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I have published papers in the field of mechanical engineering, combustion, engines, etc. Previously I relied on MATLAB for most of my data processing, and C++/Fortran for computations. I duly cite languages used.

Recently I switched to Python for its great comprehensive library, plotting capabilities, support and above all I don't have to struggle with the licensing issues. Now I am worried if citing Python would affect paper acceptance, since it is based on an unconventional approach.

Will using an unconventional programming language increase my chances of rejection?

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4 Answers 4

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The short answer is, no. I've never experienced or heard of a reviewer caring about what language was used for code in a science or engineering paper.

In any case, I don't think Python is "unconventional" in 2015. Here are some well-known and widely used codes that can be used for CFD with Python front-ends:

  1. http://pyfr.org
  2. http://fenicsproject.org
  3. http://github.com/clawpack/pyclaw

Note that all of these use Python in combination with lower-level languages for performance.

I'll also mention the educational course CFD Python.

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  • I think Dropbox is written in Python too
    – Evorlor
    May 6, 2015 at 0:54
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Any answer will likely depend on your field and the specific journal or conference you submit to. Programming languages are tools, just like your literature database frontend. As long as your tools are not manifestly unsuitable to the task or to the venue you submit to, I can't imagine anyone holding the tool against you. If you write your high performance computation in COBOL, I'd say this is a case where the reviewer might question your grasp of the field.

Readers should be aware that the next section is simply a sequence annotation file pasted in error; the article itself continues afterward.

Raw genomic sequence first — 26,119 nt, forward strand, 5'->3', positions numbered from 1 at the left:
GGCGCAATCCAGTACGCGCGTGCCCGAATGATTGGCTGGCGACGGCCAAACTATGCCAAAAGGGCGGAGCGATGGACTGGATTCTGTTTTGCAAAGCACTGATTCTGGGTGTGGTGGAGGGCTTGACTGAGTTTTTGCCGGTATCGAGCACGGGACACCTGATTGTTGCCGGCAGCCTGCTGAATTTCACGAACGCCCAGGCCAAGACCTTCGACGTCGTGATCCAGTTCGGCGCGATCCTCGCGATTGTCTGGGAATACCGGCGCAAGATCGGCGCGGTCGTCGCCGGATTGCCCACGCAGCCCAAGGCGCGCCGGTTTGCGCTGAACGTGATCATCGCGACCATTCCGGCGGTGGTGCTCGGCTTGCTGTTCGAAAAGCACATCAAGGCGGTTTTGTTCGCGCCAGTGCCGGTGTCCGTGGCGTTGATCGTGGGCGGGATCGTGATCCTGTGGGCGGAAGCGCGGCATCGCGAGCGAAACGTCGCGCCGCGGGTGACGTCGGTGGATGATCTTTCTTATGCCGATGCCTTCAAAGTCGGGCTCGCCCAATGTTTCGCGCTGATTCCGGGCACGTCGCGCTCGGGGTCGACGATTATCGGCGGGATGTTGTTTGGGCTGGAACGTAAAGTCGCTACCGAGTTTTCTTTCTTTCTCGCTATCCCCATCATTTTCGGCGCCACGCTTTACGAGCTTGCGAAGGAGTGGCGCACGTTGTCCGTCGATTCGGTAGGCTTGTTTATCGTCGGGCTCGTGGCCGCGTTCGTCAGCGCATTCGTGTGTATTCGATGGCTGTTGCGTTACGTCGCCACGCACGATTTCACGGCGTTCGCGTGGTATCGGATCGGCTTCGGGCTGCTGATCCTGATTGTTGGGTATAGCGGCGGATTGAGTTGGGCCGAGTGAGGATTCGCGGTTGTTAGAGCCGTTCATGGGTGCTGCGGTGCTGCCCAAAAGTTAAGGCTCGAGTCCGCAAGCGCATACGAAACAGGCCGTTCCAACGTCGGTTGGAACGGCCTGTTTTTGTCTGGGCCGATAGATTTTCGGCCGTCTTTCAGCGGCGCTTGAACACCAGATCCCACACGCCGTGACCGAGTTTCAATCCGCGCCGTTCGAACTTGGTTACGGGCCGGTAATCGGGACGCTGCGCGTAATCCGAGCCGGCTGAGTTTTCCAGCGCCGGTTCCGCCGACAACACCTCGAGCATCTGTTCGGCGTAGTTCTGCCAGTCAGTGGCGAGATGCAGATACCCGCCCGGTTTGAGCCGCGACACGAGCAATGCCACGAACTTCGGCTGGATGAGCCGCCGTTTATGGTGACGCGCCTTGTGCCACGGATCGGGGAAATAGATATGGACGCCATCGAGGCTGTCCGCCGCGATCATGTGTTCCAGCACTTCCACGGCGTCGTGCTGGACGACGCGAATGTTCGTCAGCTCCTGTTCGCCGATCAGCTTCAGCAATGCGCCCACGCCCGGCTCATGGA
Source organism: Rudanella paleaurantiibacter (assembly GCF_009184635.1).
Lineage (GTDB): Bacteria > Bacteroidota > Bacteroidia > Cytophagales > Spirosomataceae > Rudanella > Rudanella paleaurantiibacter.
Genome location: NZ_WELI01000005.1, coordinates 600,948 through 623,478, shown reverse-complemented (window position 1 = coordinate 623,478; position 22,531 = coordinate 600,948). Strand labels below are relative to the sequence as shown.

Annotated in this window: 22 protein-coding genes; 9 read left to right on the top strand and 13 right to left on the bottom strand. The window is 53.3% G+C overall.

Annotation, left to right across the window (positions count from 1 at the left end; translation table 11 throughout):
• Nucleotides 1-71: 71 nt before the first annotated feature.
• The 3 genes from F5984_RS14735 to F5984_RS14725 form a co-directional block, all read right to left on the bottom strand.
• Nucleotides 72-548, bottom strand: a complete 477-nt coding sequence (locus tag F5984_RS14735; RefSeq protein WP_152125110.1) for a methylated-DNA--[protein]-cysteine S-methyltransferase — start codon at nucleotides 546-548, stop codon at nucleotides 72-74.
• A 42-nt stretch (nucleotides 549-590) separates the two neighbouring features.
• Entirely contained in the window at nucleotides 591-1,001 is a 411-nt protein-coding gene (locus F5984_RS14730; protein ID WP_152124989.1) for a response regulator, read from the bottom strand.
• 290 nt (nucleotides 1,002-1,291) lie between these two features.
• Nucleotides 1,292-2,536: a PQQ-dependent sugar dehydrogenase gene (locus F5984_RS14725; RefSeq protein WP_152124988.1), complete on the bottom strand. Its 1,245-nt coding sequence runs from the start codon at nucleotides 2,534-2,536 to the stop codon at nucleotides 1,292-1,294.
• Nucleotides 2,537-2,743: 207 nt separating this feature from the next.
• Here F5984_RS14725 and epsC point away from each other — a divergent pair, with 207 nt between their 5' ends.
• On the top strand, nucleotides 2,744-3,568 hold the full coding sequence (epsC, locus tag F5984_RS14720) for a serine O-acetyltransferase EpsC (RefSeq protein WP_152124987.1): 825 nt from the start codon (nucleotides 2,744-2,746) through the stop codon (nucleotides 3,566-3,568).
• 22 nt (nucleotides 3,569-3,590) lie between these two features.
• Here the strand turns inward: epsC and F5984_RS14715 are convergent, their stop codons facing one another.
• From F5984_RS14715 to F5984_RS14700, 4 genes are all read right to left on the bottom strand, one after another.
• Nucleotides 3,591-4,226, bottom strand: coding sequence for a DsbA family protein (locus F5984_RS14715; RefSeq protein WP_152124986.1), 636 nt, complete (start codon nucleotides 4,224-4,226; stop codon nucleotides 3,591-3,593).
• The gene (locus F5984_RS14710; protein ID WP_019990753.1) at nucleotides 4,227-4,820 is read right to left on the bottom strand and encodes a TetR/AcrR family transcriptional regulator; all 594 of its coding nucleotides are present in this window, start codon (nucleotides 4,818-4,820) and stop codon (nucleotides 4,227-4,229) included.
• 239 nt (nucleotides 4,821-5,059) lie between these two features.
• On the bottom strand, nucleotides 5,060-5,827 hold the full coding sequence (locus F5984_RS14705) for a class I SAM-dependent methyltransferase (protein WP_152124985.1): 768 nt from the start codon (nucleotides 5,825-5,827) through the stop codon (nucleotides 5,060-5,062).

This, of course, does not hold if you submit to a journal or conference that explicitly addresses a particular programming language or paradigm. If you submit a paper that exclusively relies on Haskell to the R Journal, you likely will be rejected.

(And Python specifically is sufficiently hip nowadays that I don't think it will raise an eyebrow, except for possible performance problems, as per @aeismail's comment).

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One case when the language may be questioned is when you are doing performance profiling and compare results with that others have achieved. For such cases, you usually get into least trouble when using that the majority uses. To compare the performance, the algorithms must be implemented on comparable platforms, not Python vs Assembler.

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    This one. A related thing that "does not fly" is comparing the own Python-based implementation against a C++ implementation of another approach for the same problem, finding out that the other implementation is a bit faster, and then claiming that the own approach is better because Python is inherently slower.
    – DCTLib
    Jun 9, 2021 at 18:35
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Present it as a proof-of-concept code and you ought to be okay. If you believe it's beyond that, then use the standard languages for your field. Nothing wrong with Python, our computational physics friends use it and develop impressive libraries for it. (It's interesting to see comments from a few years ago when Python was the new kid. By contrast Python 3 pretty much dominates some areas now.) The goal isn't always performance on a particular problem, sometimes the mark of great code is the ease of adoption by others.

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